When inspecting the wiring loom, I noted that one of the screws that holds the cable clamp to the inside of the throttle casing was loose.  This resulted in part of the wire loom to 'hang' near the flaps arc mechanism.    It is possible that during the throttle’s operational use, the movement and vibration of the aircraft had caused the screw to become loose resulting in the wires hanging down further than normal.  It appears that the wire had been severed, because it became caught in the mechanism of the flaps lever.  

Unlike reproduction throttles, the parts used in an OEM throttle are heavy duty and very solid; they are designed to withstand considerable abuse.  The speedbrake lever, when activated can easily cut a pencil in two, and the repeated movement of the flaps lever, when moved quickly between the teeth of the flaps arc, can easily crimp or flatten a wire.

Rather than try to solder the wires together (soldering stainless wire is difficult) and possibly have the same issue re-occur, I routed the wires from both lightplates (trim and flaps) directly to the 5 volt bus bar located in the center pedestal. 

I could have removed the wire loom completely and replaced it with another loom, however, this would involve having to disassemble the complete upper structure of the throttle quadrant to access the wire loom attachment points on the inside of the throttle casing; something I was not keen to do.

Final Call

OEM parts, although used in a static and simulated environment can have drawbacks.  Apart from age, the repeated movement of mechanical parts and the vibration of the spinning trim wheels, can loosen screws and nuts that otherwise should be securely tightened.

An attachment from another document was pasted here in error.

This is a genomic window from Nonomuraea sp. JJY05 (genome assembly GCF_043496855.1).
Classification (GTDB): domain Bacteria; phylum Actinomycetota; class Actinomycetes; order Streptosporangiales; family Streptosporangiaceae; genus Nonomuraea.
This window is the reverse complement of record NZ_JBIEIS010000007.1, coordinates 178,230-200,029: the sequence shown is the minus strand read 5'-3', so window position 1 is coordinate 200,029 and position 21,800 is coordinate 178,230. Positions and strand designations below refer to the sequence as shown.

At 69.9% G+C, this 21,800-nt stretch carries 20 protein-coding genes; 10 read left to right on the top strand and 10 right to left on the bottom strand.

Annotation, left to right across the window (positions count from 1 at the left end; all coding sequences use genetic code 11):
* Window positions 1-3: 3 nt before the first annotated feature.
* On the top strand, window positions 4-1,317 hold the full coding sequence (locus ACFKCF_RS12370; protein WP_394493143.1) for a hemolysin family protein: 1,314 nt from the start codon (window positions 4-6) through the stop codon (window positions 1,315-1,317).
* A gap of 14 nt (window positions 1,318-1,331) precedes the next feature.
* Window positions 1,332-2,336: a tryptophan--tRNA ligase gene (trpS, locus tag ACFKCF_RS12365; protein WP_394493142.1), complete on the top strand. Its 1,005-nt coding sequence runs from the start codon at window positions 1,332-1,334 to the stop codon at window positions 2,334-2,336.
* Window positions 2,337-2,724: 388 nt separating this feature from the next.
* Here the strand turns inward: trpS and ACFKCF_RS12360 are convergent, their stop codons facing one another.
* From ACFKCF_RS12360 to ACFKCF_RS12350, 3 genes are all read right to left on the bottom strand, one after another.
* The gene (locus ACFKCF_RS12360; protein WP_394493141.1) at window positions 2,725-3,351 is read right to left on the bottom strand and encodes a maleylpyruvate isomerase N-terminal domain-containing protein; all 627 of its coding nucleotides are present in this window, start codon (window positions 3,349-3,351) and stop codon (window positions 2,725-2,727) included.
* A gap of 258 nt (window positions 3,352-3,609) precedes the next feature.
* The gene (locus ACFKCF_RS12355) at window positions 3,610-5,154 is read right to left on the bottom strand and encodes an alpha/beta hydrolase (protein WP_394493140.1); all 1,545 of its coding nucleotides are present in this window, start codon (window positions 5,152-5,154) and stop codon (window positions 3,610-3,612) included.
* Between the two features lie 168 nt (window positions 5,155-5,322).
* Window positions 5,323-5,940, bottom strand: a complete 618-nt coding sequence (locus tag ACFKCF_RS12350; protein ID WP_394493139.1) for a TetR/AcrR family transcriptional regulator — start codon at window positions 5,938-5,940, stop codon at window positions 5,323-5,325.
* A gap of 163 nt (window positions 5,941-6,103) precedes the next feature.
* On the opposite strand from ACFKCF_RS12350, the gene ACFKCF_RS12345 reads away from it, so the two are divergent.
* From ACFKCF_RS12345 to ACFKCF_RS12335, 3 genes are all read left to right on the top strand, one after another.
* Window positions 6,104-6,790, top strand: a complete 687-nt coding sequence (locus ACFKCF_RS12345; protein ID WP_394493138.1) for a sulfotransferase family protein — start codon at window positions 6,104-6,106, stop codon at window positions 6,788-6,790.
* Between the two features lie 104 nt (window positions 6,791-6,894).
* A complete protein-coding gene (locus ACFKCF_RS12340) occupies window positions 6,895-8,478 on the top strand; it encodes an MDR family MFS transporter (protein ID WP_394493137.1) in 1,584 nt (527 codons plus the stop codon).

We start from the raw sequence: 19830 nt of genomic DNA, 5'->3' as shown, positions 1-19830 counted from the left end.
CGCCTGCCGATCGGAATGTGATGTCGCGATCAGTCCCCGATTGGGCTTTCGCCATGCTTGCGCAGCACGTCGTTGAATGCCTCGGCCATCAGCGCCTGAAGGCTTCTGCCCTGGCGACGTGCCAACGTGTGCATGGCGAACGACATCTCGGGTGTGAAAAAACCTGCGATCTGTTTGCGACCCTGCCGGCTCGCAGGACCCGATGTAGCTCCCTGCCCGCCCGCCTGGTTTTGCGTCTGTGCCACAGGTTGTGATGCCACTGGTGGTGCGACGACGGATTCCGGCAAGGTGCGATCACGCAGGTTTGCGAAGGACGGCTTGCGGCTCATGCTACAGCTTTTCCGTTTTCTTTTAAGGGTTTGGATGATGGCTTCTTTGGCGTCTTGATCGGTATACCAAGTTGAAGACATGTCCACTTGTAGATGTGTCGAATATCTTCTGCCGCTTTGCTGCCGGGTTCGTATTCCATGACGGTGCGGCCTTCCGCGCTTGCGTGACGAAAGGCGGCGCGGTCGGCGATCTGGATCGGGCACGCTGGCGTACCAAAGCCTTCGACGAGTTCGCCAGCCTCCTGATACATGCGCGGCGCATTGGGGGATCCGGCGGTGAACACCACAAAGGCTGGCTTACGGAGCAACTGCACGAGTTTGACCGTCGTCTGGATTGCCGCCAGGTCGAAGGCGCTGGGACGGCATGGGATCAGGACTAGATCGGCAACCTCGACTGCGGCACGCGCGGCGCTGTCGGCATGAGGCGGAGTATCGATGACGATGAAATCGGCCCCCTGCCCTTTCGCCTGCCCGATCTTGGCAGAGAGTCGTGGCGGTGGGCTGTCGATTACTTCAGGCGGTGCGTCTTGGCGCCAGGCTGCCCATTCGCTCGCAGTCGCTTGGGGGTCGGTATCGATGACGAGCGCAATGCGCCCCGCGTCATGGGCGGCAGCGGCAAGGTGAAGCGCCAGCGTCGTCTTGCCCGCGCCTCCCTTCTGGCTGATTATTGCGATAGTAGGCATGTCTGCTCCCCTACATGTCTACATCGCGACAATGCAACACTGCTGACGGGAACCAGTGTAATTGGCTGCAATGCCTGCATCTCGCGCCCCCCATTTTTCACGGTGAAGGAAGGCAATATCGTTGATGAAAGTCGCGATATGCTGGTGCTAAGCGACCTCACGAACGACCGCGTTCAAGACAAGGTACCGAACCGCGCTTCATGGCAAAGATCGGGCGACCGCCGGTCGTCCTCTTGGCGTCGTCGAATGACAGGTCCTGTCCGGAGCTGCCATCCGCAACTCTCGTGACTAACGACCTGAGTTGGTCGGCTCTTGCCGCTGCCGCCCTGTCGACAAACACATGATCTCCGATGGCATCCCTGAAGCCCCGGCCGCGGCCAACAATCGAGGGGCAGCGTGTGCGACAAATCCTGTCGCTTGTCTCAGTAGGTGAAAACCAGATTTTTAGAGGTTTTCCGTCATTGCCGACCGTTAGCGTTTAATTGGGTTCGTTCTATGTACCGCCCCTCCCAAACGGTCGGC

Acronyms

OEM – Original Equipment Manufacturer

Wire Loom – Several wires bundled together and attached to a fixed point by some type of clamp

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Reader Comments (5)

Hello willow

I like the post. Although nothing exciting it’s interesting in itself. I thing we often forget to look outside the box when things go wrong, and your post is a timely reminder to try and work things out yourself before advertising your problem to the world, Thomas
February 14, 2019 | Unregistered CommenterThomas Fox
Thanks Thomas.

Writing has been slow lately due to a ligament injury in my arm. I hope to ramp up the writing in the near future. Best, F2A
February 16, 2019 | Registered CommenterFLAPS 2 APPROACH
Ah the old aligator trick - love it.
February 16, 2019 | Unregistered CommenterRichard Hay
I would suggest that if you convert an OEM throttle quadrant, given the cost of the unit and the value once converted, that the wiring should have been replaced as part of the conversion process. Given to cost of wire compared to the overall cost of the process, it seems that this omission could cause issues in the future for other areas of the TQ, such as other lightplates, AT/TOGA switch wiring etc, given that the wiring that caused this issue is the same age.

Just a thought, continue the great work.
February 18, 2019 | Unregistered CommenterAdrian Washburn
Hi Adrian

Thanks for the note.

The backlighting wire was the only OEM wiring that was left in place, and this wire is OK despite loosing part of its outer insulation layer

The issue was that one of the cable connectors that hold the wiring to the bulkhead had worked its way loose (the screw was loose). This caused the wiring loom to hang lower than it should and get in the way of the flap lever mechanism.

Glad you enjoy the website. Regards, F2A
February 21, 2019 | Registered CommenterFLAPS 2 APPROACH